FIFTEEN MILES FROM CAPE BATHURST.
September had now commenced, and as upon the most favourable calculation only three more weeks would intervene before the bad season set in and interrupted the labours of the explorers, the greatest haste was necessary in completing the new buildings, and Mae-Nab and his workmen surpassed themselves in industry. The dog-house was on the eve of being finished, and very little remained to be done to the palisading which was, to encircle the fort. An inner court had been constructed, in the shape of a half-moon, fenced with tall pointed stakes, fifteen feet high, to which a postern gave entrance. Jaspar Hobson favoured the system of an unbroken enclosure with detached forts (a great improvement upon the tactics of Vauban and Cormontaigne), and knew that to make his defence complete the summit of Cape Bathurst, which was the key of the position, must be fortified; until that could be done, however, he thought the palisading would be a sufficient protection, at least against quadrupeds.
The next thing was to lay in a supply of oil and lights, and accordingly an expedition was organised to a spot about fifteen miles distant where seals were plentiful, Mrs Paulina Barnett being invited to accompany the sportsmen, not indeed for the sake of watching the poor creatures slaughtered, but to satisfy her curiosity with regard to the country around Cape Bathurst, and to see some cliff’s on that part of the coast which were worthy of notice. The Lieutenant chose as his other companions, Sergeant Long, and the soldiers Petersen, Hope, and Kellet, and the party set off at eight o’clock in the morning in two sledges, each drawn by six dogs, on which the bodies of the seals were to be brought back. The weather was fine, but the fog which lay low along the horizon veiled the rays of the sun, whose yellow disk was now beginning to disappear for some hours during the night, a circumstance which attracted the Lieutenant’s attention, for reasons which we will explain.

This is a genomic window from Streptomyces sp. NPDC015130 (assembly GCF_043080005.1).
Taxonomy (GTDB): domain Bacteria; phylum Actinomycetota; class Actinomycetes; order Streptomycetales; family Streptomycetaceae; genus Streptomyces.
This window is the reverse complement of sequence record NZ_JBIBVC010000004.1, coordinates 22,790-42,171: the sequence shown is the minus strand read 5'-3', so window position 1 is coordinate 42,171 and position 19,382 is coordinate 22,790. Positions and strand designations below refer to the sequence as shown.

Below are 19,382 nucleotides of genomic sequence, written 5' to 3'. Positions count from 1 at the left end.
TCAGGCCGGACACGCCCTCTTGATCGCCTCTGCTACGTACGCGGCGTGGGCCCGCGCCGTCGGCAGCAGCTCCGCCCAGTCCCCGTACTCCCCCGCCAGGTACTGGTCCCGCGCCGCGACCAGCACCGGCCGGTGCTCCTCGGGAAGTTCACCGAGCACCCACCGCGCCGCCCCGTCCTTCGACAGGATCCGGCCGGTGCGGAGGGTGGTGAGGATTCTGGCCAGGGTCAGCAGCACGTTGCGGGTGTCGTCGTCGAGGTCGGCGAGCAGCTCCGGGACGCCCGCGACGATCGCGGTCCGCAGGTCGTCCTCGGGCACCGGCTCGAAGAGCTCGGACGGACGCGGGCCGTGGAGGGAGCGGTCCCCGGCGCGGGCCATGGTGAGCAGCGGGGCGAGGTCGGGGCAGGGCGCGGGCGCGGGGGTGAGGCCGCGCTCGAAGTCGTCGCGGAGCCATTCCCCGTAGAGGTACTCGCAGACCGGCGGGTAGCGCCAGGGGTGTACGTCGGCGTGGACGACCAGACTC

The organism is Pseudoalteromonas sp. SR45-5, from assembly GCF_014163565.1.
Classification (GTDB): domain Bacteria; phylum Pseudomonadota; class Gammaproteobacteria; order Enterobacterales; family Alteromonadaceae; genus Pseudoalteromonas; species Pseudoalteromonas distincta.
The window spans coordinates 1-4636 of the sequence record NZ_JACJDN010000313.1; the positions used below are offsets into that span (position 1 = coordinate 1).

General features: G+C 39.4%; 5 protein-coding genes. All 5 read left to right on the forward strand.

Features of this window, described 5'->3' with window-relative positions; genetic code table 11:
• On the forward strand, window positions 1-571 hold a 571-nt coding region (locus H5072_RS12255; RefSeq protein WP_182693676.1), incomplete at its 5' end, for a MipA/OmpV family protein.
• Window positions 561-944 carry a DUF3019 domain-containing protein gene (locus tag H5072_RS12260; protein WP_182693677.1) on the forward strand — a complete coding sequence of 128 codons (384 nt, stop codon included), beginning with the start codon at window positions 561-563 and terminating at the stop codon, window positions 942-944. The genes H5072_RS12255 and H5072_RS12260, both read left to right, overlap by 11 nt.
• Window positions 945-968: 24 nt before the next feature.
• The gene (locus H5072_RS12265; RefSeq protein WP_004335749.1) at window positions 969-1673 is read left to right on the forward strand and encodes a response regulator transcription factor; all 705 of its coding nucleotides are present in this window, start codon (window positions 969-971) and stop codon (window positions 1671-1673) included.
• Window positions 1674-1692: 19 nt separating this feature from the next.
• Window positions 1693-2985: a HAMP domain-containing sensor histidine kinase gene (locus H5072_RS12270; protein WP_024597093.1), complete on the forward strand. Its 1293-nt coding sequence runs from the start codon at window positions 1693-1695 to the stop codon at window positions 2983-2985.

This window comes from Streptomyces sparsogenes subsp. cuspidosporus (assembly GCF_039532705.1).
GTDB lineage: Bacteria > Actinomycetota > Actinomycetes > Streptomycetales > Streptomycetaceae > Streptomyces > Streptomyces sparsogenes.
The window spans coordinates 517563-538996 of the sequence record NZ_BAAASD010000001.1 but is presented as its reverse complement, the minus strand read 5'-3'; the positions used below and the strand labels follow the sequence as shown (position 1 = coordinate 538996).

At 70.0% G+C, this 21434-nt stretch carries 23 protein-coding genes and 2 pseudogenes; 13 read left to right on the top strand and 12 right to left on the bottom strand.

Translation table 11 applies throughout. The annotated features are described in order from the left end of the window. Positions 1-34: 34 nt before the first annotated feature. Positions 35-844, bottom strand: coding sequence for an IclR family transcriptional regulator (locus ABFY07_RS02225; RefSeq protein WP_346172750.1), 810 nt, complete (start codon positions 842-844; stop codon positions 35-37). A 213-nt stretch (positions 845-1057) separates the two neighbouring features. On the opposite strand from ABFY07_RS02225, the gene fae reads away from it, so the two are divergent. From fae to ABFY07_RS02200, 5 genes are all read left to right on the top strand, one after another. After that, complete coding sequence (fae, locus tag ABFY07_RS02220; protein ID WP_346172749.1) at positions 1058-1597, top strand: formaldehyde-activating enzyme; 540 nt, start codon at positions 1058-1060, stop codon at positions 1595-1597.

That part of the shore to the west of Cape Bathurst rises but a few inches above the level of the sea, and the tides are-or are said to be-very high in the Arctic Ocean-many navigators, such as Parry, Franklin, the two Rosses, M’Clure, and M’Clintock, having observed that when the sun and moon were in conjunction the waters were sometimes twenty-five feet above the ordinary level. How then was it to be explained that the sea did not at high tide inundate Cape Bathurst, which possessed no natural defences such as cliffs or downs? What was it, in fact, which prevented the entire submersion of the whole district, and the meeting of the waters of the lake with those of the Arctic Ocean?
Jaspar Hobson could not refrain from remarking on this peculiarity to Mrs Barnett, who replied somewhat hastily that she supposed that there were-in spite of all that had been said to the contrary-no tides in the Arctic Ocean.
“On the contrary, madam,” said Hobson, “all navigators agree that the ebb and flow of Polar seas are very distinctly marked, and it is impossible to believe that they can have been mistaken on such a subject.”
“How is it, then,” inquired Mrs Barnett, “that this land is not flooded when it is scarcely ten feet above the sea level at low tide?”
“That is just what puzzles me,” said Hobson; “for I have been attentively watching the tides all through this month, and during that time they have not varied more than a foot, and I feel certain, that even during the September equinox, they will not rise more than a foot and a half all along the shores of Cape Bathurst.”
“Can you not explain this phenomenon?” inquired Mrs Barnett.
“Well, madam,” replied the Lieutenant, “two conclusions are open to us, either of which I find it difficult to believe; such men as Franklin, Parry, Ross, and others, are mistaken, and there are no tides on this part of the American coast; or, as in the Mediterranean, to which the waters of the Atlantic have not free ingress, the straits are too narrow to be affected by the ocean currents.”
“The latter would appear to be the more reasonable hypothesis, Mr Hobson.”
“It is riot, however, thoroughly satisfactory,” said the Lieutenant, “and I feel sure that if we could but find it, there is some simple and natural explanation of the phenomenon.”
After a monotonous journey along a flat and sandy shore, the party reached their destination, and, having unharnessed the teams, they were left behind lest they should startle the seals.